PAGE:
The Australian Guidelines of the Royal Australian College of General Practitioners38 recommend both on land and water exercises with level of evidence C (A, excellent evidence: body of evidence can be trusted to guide practice; B, good evidence: body of evidence can be trusted to guide practice in most situations; C, some evidence: body of evidence provides some support for recommendation but care should be taken in its application; D, weak evidence: body of evidence is weak and recommendation must be applied with caution38).
Children and adolescents with JIA may experience significant short- and long-term disability because of muscle weakness, joint pain, contracture, and reduced mobility.
The aim of treatment in JIA is to control the disease, preserve the physical and psychological integrity of the child or adolescent, and prevent long-term negative consequences of both the disease and therapy.
The physical therapist is involved in the initial clinical assessment and goal setting, the evaluation of the type and intensity of the physical activity, and the monitoring of participation and the measurement of outcomes.
Physical activity and exercise therapy programs, combined with pharmacotherapy, have shown positive results, such as reducing the number of active, inflamed joints, the intensity of pain, and improving ROM, muscle strength, functional status, and quality of life.
Many studies included a variety of physical therapy treatments, some only using ROM exercises, other muscle strengthening and stretching, others using interferential current therapy.
Generally, instrumental physical therapy is rarely used in the pediatric age group and, although the study results were good, additional, in-depth investigation would be recommended.
In almost all considered RCTs,19,20,22–24 the strengthening exercise scored statistically significant improvements, showing that improving muscular strength decreases stress on the joints.
We agree that muscle strengthening should be included in the physical therapy program and to include the combination of strengthening, stretching, proprioceptive, balance exercises, and water exercise to rehabilitate the musculoskeletal system, which is compromised by the disease.
Several studies10,19,34–36 show that a specific water exercise program can make positive changes both in the physical and psychological spheres; hydrotherapy is considered a safe form of exercise.38
We consider it is essential that the exercise program is specific and individualized to better monitor the course of disease.
The duration, the frequency, and the type of exercise have an effect on aerobic activity; these provide better muscular and functional reinforcement, decrease disease activity, improve self-confidence, energy levels, and quality of life, and reduce pain and the use of drugs.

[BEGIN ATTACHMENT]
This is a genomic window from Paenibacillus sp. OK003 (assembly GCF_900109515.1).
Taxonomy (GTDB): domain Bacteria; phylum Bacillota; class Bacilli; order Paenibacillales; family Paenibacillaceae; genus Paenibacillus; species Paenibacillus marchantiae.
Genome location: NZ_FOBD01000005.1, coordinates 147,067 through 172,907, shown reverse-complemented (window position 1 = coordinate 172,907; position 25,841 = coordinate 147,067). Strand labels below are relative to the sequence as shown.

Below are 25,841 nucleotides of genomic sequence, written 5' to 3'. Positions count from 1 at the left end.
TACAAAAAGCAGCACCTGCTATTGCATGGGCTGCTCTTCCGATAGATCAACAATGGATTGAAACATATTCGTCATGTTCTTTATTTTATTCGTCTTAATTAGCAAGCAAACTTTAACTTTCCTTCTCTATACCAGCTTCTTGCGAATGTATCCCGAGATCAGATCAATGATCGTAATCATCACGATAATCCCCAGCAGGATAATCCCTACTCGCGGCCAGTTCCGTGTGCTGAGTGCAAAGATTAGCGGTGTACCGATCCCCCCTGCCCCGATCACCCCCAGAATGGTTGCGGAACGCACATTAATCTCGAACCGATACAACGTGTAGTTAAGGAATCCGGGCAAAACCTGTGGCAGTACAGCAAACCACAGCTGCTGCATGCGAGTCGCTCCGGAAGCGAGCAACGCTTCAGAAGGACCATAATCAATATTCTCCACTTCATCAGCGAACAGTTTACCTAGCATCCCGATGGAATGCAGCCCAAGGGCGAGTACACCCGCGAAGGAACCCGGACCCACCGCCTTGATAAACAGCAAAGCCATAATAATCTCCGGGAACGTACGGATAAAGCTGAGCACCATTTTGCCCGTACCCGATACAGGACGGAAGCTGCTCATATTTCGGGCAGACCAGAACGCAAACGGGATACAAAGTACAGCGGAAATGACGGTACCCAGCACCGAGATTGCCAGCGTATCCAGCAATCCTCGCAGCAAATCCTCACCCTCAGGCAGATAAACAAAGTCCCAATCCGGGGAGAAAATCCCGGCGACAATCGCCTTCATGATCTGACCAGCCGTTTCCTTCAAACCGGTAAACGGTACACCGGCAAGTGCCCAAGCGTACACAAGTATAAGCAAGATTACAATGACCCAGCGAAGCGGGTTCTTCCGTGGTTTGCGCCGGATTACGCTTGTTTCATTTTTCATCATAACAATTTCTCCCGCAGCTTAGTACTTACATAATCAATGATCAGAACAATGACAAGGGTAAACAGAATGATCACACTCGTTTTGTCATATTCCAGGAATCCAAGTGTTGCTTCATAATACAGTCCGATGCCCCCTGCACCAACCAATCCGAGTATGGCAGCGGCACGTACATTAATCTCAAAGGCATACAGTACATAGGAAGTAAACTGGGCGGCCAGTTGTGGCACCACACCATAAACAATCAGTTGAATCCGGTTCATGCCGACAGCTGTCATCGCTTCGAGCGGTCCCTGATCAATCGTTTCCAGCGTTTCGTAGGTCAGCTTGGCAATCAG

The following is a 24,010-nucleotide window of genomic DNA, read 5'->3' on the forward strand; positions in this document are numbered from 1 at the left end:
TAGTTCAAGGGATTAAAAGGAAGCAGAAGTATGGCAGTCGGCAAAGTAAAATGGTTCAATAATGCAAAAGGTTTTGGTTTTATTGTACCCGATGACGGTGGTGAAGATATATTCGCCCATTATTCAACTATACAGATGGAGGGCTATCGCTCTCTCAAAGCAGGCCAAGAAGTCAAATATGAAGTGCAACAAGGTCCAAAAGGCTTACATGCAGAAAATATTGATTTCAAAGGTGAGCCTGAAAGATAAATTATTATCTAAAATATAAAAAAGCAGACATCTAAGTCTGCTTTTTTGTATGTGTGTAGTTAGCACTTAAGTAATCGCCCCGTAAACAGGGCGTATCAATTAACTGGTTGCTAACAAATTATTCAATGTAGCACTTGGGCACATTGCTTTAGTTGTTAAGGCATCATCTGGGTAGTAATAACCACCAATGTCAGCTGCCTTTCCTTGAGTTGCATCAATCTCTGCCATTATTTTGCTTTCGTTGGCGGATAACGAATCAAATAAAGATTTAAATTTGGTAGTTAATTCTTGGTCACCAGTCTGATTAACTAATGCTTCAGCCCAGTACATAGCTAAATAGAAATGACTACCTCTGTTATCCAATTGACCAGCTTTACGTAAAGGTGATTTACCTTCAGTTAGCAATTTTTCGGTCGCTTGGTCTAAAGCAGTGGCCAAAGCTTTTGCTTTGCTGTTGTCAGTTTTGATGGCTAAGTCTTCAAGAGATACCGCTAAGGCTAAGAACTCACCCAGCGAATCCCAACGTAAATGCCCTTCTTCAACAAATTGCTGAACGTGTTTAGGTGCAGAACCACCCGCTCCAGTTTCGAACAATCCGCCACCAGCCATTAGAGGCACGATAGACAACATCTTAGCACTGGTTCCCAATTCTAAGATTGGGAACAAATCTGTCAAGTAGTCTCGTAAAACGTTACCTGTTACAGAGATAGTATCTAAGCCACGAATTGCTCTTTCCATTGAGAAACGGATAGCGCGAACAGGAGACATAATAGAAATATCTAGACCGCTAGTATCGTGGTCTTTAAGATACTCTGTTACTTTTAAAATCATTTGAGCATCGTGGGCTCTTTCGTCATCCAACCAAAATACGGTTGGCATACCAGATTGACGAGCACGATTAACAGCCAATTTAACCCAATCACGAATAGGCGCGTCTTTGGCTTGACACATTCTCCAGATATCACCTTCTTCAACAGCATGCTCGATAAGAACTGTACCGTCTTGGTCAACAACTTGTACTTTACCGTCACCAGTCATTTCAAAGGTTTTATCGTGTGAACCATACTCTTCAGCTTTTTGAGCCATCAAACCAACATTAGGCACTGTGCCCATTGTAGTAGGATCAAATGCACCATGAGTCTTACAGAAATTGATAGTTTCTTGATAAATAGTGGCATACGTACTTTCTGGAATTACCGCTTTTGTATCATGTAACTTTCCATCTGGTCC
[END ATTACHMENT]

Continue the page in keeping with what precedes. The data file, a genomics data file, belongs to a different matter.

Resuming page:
Some RCTs included a large number of subjects and proposed an exercise program for a variable period (12-24 weeks) with and average frequency of 3 times a week. In agreement with reviewed studies,19–25,32,33,35 we propose an intensive 12-week program of exercises with an average frequency of 3 times a week.
Exercises were individually carried out and supervised by the physical therapist or parents. The exercise program can be managed by parents with surveillance by the physical therapist, who educates the family about the illness and the AIG management by supporting adherence to the treatment.
A limit in this review is that few studies25,31,33 included the stage of the disease; thus, it is difficult to recommend an intensive program in the active phase of the disease.
We want to emphasize the contraindications to physical exercise for children and adolescents with pediatric rheumatic disease, fever, anemia, acute renal failure, carditis, serositis, ischemic response to the treadmill test, noncontrolled arrhythmias, and arterial hypertension; malnourishment with body weight loss greater than 35%.
Exercise therapy and physical activity are therapeutic agents for JIA. In addition to drug treatment, exercise therapy and physical activity program may be recommended to children and adolescents with JIA with demonstrated benefits such as the reduction of the number of active joints and intensity of pain as well as the improvement of joint ROM, muscle strength, functional status, and quality of life.
In conclusion, based on the results of this literature review, we propose an individualized, specific, and intensive 12-week program of exercises with an average frequency of 3 times a week. The program, supervised by parents, consists of strengthening exercises associated with stretching, proprioceptive, balance exercises, and hydrotherapy. This program should not be offered in the active phases of the disease since, at present, the literature does support whether this would be beneficial or harmful. More studies are necessary to investigate the active phase of the disease and exercise.
It is essential to establish solid, clinical evidence-based practice. In future studies the following points should be considered: RCT study designs with proper control groups, definition of valid and standardized outcome measures and of the characteristics of treatment protocol (type and dosage in terms of volume, intensity, and duration), together with long-term follow-up to verify the effects over time. It is important to evaluate whether there are differences in effectiveness between therapeutic exercise and physical activity.
The authors thank physical therapist Adrienne Davidson and all the staff at the Rehabilitation Department of Meyer Children's Hospital for their trust and precious support to this project.
1. Manners PJ, Bower C. Worldwide prevalence of juvenile arthritis why does it vary so much? J Rheumatol. 2002;29:1520–1530.
2. Petty RE, Southwood TR, Manners P, et al. International League of Associations for Rheumatology. International League of Associations for Rheumatology classification of juvenile idiopathic arthritis: second revision, Edmonton, 2001. J Rheumatol. 2004;31(2):390–392.
3. Campbel SK, Palisano RJ, Orlin MN. Physical Therapy for Children. St Louis, MO: Elsevier; 2012.
4. Tarakci E, Yeldan I, Kaya Mutlu E, Baydogan SN, Kasapcopur O. The relationship between physical activity
level, anxiety, depression, and functional ability in children and adolescents with juvenile idiopathicarthritis. Clin Rheumatol. 2011;30:1415–1420.